Classification of the IGVH mutation status among patients with 11q- or 17p- is of special interest, since increased misclassification of IGHV status was described within these subsets when using ZAP-70 determined by flow cytometry for classification.14 However, in the present study, misclassification of IGHV status occurred infrequently within these subsets when using gene expression levels of ZAP70, as well as of LPL or TCF7, for classification (<10% of patients with 11q-or 17p-). Importantly, misclassification of patients with 11q-or 17p- occurred very rarely when using the four-marker combination (11q-: 2 of 24, 17p-: 0 out of 18) for IGHV assignment, underscoring the potential benefit of this classifier. However, although technically feasible, standardization of such a four-gene classifier would be challenging given the difficulties in standardization of the individual marker ZAP-70.37–39
Comparison of ZAP70 expression evaluated by FACS with gene expression levels revealed significant discordances between the results of the two methods (approximately 30%). The discordances were mainly IGHV unmutated cases being assigned false negative by FACS, pointing to a decreased sensitivity of the flow cytometric approach. This finding might reflect distinct biological properties of genetically high-risk CLL, such as post-translational down-regulation or enhanced protein degradation leading to reduced amounts of ZAP70 protein compared to mRNA. Alternatively, technical problems of flow cytometric detection might play a role such as usage of frozen samples or difficulties related to antibodies or procedures.14,37–39 The RQ-PCR-based approach might, therefore, offer a sensitive and reproducible alternative.40 However, the practicability of this approach is hampered by the need for cell purification prior to analysis.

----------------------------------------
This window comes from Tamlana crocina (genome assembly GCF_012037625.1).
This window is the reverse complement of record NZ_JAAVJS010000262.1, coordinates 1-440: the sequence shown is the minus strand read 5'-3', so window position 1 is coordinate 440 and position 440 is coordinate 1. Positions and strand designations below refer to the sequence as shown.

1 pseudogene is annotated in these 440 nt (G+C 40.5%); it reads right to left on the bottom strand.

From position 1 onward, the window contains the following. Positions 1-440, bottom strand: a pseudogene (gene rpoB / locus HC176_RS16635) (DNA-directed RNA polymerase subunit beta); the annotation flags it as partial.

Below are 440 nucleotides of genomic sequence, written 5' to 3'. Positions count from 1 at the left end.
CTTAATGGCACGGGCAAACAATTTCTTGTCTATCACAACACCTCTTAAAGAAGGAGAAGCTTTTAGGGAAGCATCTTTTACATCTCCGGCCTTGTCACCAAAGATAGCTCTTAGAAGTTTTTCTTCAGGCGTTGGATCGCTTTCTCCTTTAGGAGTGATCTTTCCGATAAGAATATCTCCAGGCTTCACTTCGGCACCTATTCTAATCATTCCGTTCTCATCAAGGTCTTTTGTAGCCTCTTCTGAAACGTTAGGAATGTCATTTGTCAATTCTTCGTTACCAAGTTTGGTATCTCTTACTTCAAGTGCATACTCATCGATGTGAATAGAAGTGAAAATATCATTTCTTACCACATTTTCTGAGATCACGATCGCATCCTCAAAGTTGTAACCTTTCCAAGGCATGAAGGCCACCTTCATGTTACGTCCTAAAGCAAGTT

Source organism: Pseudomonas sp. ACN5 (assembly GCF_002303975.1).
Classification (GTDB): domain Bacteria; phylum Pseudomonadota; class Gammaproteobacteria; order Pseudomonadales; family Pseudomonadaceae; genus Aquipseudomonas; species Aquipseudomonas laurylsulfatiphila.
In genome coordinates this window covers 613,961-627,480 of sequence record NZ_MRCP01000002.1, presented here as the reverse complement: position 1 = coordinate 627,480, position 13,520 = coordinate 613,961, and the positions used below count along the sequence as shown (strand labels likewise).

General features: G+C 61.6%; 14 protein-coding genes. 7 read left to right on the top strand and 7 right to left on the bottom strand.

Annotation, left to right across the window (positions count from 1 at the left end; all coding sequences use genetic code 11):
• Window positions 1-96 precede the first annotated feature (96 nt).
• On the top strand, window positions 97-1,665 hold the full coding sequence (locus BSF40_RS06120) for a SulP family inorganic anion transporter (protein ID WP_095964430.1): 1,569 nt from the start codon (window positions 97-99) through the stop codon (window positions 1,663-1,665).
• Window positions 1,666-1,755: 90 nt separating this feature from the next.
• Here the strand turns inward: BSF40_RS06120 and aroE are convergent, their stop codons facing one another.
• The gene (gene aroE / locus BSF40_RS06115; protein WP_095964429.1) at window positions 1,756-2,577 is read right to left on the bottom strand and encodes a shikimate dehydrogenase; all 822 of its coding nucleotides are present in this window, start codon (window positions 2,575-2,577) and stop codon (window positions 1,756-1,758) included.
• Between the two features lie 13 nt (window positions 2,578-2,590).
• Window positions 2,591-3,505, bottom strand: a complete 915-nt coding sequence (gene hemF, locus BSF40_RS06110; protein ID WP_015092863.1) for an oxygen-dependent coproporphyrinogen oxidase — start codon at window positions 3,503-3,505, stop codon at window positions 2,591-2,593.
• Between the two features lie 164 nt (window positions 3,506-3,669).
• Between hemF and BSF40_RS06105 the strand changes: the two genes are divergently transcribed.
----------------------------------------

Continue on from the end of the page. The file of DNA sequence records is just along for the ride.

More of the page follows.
Several of the investigated candidate genes have been proposed as novel prognostic factors in CLL.10–13,19–21,23,26,28 Since most of the markers were identified based on their association with IGHV status, correlation with survival in univariate analysis is not unexpected. In multivariate approaches, ZAP70 and LPL showed the potential to improve or substitute the information provided by IGHV status regarding treatment-free survival and overall survival.11,21,39,41 These studies were, however, restricted to a few selected markers and did not account for the prognostic impact of genomic abnormalities and V3-21 usage which were, in contrast, included in the present study. In this study, the information from the candidate genes was not able to replace that from IGHV status and disease stage with regards to predicting treatment-free survival, but expression of ADAM29 added independent prognostic information in the multivariate model. Therefore, ADAM29 expression may be used for refined prediction of disease progression. Interestingly, a model based on the expression of only three genes provided a similar prognostic accuracy as that of the full model, thus offering a simplified tool for estimation of treatment-free survival.
The most validated established factors for prediction of overall survival are disease stage, IGHV mutation status, and 17p-. Multivariate analysis of overall survival including clinical and genetic factors resulted in a combined model predictor consisting of gene expression, clinical variables and genetic variables. This combined model was clearly superior to models based on gene expression factors alone or genetic factors alone (data not shown). Gene expression factors are, therefore, able to improve the estimation of overall survival provided by already established factors. The gene expression factors of additional impact were ATM, ADAM29, TCL1, and SEPT10. The quantitative relation between reduced levels of ATM expression and inferior overall survival is a novel finding and strongly suggests that this gene has a pathogenic role in CLL.